Miracle Plays of Mathura - Raslila Troupes of Braj, Part 3

BY: SUN STAFF


Aug 12, 2011 — CANADA (SUN) — Reprise of a 2007 series on the Miracle Plays of Mathura.

In his book Miracle Plays of Mathura, author Norvin Hein deconstructs the unique program elements comprising a traditional Braj raslila performance. "The analysis of a raslila performance must begin with notice of its two radically different parts, the ras and the lila. The ras portion, so named because its principal feature is the set of dances called the ras, is a ritual enactment of the most sacred of all Krsnaite stories, the incident of Krsna's dance with the gopis.

This dance alone can be called the raslila also, since the dancing of the ras was one of Krsna's lilas or sportive acts. But it is conventional and also convenient to use the term ras as a specific designation for only the initial portion of the performance and to reserve the word lila for the latter part of the drama, which deals with any one of a great number of Krsna's lilas and which cannot, therefore, be indicated by any single proper name. Thus we have in the raslila a coupling of an enactment of the moonlight dance of Krsna with a dramatization of some other deed of his.

There is no continuity of substance between these two parts of the performance, but they are supplemental in their emotional effect. The ras, which occupies the first third of a performance lasting somewhat over two hours, focuses attention and initiates the flow of feeling by rehearsing an ever-beloved theme. It prepares its viewwer4s for listening to the less familiar material with appreciation.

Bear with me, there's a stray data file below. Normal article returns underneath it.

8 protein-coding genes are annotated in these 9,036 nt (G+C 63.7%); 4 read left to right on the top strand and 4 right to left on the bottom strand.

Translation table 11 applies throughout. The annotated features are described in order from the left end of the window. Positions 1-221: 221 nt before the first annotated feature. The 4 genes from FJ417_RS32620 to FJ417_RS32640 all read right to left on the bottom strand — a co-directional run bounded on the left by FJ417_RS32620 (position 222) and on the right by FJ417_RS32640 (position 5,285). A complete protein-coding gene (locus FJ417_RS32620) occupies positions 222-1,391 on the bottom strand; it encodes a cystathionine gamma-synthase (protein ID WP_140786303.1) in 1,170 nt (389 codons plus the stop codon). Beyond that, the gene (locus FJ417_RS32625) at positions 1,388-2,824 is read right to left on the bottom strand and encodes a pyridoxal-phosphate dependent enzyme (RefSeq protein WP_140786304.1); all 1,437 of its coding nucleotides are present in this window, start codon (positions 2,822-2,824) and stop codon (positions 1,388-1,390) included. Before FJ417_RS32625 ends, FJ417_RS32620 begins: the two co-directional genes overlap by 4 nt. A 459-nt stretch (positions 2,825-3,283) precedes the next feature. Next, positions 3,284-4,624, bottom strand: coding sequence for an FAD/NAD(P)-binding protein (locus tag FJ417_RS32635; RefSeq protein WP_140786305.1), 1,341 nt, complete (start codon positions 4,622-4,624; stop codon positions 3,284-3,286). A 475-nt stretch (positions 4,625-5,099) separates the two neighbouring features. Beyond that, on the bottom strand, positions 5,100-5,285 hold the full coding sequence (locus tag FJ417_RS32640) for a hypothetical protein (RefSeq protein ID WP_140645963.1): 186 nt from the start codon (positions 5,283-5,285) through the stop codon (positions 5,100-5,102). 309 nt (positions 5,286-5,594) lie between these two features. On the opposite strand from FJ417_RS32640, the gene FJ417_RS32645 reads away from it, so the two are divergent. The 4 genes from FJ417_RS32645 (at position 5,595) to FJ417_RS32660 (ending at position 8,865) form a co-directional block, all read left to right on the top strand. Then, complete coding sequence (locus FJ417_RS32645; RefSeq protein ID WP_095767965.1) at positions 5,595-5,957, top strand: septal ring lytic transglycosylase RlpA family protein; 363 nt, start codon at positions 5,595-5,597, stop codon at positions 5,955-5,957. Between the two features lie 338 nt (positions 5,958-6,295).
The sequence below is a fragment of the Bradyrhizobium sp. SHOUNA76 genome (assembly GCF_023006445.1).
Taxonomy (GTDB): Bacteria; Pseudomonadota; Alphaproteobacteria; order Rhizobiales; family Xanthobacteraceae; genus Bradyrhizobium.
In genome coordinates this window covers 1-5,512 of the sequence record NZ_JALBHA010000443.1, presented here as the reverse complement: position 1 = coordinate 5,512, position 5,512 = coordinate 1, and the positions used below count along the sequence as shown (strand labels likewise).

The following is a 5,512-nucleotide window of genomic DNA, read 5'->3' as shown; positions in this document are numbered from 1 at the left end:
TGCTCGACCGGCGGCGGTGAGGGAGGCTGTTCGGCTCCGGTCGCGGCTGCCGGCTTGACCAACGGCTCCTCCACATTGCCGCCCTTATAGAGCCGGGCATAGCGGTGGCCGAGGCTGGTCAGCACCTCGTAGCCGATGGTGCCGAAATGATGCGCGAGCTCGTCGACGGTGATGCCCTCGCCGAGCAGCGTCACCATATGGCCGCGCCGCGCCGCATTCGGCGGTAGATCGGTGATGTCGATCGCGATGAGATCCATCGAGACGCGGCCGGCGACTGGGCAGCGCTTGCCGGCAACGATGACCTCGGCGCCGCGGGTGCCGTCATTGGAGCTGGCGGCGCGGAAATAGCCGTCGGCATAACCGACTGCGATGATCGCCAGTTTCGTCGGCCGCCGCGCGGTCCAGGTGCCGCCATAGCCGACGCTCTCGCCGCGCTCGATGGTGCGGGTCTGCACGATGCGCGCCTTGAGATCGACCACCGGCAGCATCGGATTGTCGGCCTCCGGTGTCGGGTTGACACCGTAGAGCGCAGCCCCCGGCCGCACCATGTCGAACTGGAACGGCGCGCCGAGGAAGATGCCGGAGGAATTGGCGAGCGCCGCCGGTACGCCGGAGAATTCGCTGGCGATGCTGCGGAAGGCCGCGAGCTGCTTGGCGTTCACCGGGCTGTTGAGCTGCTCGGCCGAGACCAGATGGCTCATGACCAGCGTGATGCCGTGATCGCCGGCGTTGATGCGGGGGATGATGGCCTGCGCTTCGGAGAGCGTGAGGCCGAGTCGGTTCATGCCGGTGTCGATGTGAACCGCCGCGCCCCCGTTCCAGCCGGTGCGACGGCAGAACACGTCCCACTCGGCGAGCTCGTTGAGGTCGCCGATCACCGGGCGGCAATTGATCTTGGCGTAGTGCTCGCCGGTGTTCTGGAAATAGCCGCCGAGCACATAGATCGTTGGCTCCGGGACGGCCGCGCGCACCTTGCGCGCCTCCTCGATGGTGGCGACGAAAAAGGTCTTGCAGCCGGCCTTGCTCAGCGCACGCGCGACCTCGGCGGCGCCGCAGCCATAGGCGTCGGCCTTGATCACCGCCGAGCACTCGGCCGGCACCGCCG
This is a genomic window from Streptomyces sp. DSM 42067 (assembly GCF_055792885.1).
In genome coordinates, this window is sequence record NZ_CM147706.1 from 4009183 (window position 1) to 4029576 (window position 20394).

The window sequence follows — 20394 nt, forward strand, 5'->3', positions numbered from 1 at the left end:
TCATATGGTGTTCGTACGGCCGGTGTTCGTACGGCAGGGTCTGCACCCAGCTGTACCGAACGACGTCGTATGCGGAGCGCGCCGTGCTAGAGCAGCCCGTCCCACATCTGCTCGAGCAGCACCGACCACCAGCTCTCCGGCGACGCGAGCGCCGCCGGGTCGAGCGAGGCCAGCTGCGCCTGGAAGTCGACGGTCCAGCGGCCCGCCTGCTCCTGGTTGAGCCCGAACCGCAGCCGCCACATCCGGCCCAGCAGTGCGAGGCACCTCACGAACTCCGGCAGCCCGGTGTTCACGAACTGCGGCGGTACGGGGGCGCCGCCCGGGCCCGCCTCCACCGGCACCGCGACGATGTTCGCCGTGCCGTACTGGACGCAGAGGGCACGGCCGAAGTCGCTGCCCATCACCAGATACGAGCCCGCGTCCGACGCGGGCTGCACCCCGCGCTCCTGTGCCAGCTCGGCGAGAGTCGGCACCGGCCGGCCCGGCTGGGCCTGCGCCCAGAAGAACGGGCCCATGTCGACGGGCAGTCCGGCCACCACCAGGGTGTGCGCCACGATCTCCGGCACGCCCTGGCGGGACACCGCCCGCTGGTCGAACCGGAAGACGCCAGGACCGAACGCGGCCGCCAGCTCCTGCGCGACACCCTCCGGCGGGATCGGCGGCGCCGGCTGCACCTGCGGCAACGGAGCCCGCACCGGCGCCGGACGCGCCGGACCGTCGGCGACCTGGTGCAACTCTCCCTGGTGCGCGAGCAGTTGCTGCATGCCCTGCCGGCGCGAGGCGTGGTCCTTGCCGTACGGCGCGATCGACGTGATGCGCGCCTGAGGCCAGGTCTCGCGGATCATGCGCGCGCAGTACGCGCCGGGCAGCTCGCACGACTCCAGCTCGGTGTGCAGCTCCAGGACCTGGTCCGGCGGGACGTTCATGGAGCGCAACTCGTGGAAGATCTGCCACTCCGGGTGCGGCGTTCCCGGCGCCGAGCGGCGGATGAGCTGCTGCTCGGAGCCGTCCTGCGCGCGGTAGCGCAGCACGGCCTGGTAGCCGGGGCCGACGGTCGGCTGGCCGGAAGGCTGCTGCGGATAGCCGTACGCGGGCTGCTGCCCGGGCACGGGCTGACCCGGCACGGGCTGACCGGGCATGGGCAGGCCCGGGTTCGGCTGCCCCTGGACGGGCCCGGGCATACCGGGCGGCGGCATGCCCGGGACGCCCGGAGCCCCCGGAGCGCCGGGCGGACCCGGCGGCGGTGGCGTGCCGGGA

The ras part of a raslila is itself complex, having six or seven principal elements. Some have traditional names, but for others names have had to be improvised:

    1. Mangalacaran
    2. Arati
    3. Gopi-prarthana
    4. Petition to Radha to dance the ras
    5. The ras dances (which take ten forms, or more)
    6. Concluding hymn or hymns
    7. Pravacan (sometimes omitted)

We shall describe these elements now as they unfold in a typical performance.

1. Mangalacaran

For some minutes after the actors have entered the theater, they sit quietly on the dais, giving darshan to their devotees. During this calm period the swami of the troupe sings a sing of praise or invocation known as the mangalacaran. If the troupe is in no hurry to finish the performance, other musicians may contribute additional songs of the same sort. The literature of Braj-bhasha devotional poetry suitable for this purpose is vast but largely unpublished. The simple example below was sung by Swami Damodar at Bansibat in Vrindaban on October 29, 1949:

    Sing the praise of the excellent Prince of Braj!
    Sing of that excellent Ocean of Bliss!
    Sing of him who is pleasing to devotees' hearts.
    Sing the praise of the excellent darling girl and charming boy!

2. Arati

As the mangalacaran comes to a close, an attendant brings in a brass tray strewn with flower petals. It bears a small oil lamp with one ore more flaming wicks, or on occasion, an upturned cluster of burning incense sticks. A gopi steps forth from her seat and receives the plate. Standing before Krsna and Radha, she waves it about in a vertical plane. [1] The audience rises to its feet as this ceremony begins. The gopi joins with the musicians of the troupe in singing an arati song, of which the following is representative [2]:

    Perform the flame-worship of the Youthful Pair!
    Offer up body, mind, and wealth!
    Light of hue is Vrishabhanu's daughter,
    Dusky the face of the Sporter in the Groves.